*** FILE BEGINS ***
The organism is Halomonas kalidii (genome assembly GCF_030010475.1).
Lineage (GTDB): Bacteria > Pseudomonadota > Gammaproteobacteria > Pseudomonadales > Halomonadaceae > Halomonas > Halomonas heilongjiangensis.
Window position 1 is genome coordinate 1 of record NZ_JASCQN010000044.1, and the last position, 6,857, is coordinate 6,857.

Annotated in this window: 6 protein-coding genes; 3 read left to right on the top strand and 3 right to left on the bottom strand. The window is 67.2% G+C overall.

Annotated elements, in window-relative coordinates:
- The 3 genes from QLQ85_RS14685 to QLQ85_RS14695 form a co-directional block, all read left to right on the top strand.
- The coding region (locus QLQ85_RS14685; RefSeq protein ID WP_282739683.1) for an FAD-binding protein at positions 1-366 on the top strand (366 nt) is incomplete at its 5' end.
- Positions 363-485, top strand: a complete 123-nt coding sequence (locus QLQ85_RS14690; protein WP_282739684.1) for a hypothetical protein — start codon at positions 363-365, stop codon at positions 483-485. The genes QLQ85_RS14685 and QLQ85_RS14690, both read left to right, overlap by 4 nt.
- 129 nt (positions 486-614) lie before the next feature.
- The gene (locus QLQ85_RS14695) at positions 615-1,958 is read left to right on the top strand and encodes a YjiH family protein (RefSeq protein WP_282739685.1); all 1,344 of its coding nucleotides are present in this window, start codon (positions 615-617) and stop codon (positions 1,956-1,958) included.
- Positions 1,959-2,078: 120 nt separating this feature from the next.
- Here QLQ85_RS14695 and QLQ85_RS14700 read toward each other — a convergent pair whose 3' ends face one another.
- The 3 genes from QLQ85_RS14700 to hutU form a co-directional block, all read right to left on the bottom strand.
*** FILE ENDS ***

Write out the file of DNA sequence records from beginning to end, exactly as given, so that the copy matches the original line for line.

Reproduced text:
The organism is Halomonas kalidii (genome assembly GCF_030010475.1).
Lineage (GTDB): Bacteria > Pseudomonadota > Gammaproteobacteria > Pseudomonadales > Halomonadaceae > Halomonas > Halomonas heilongjiangensis.
Window position 1 is genome coordinate 1 of record NZ_JASCQN010000044.1, and the last position, 6,857, is coordinate 6,857.

Annotated in this window: 6 protein-coding genes; 3 read left to right on the top strand and 3 right to left on the bottom strand. The window is 67.2% G+C overall.

Annotated elements, in window-relative coordinates:
- The 3 genes from QLQ85_RS14685 to QLQ85_RS14695 form a co-directional block, all read left to right on the top strand.
- The coding region (locus QLQ85_RS14685; RefSeq protein ID WP_282739683.1) for an FAD-binding protein at positions 1-366 on the top strand (366 nt) is incomplete at its 5' end.
- Positions 363-485, top strand: a complete 123-nt coding sequence (locus QLQ85_RS14690; protein WP_282739684.1) for a hypothetical protein — start codon at positions 363-365, stop codon at positions 483-485. The genes QLQ85_RS14685 and QLQ85_RS14690, both read left to right, overlap by 4 nt.
- 129 nt (positions 486-614) lie before the next feature.
- The gene (locus QLQ85_RS14695) at positions 615-1,958 is read left to right on the top strand and encodes a YjiH family protein (RefSeq protein WP_282739685.1); all 1,344 of its coding nucleotides are present in this window, start codon (positions 615-617) and stop codon (positions 1,956-1,958) included.
- Positions 1,959-2,078: 120 nt separating this feature from the next.
- Here QLQ85_RS14695 and QLQ85_RS14700 read toward each other — a convergent pair whose 3' ends face one another.
- The 3 genes from QLQ85_RS14700 to hutU form a co-directional block, all read right to left on the bottom strand.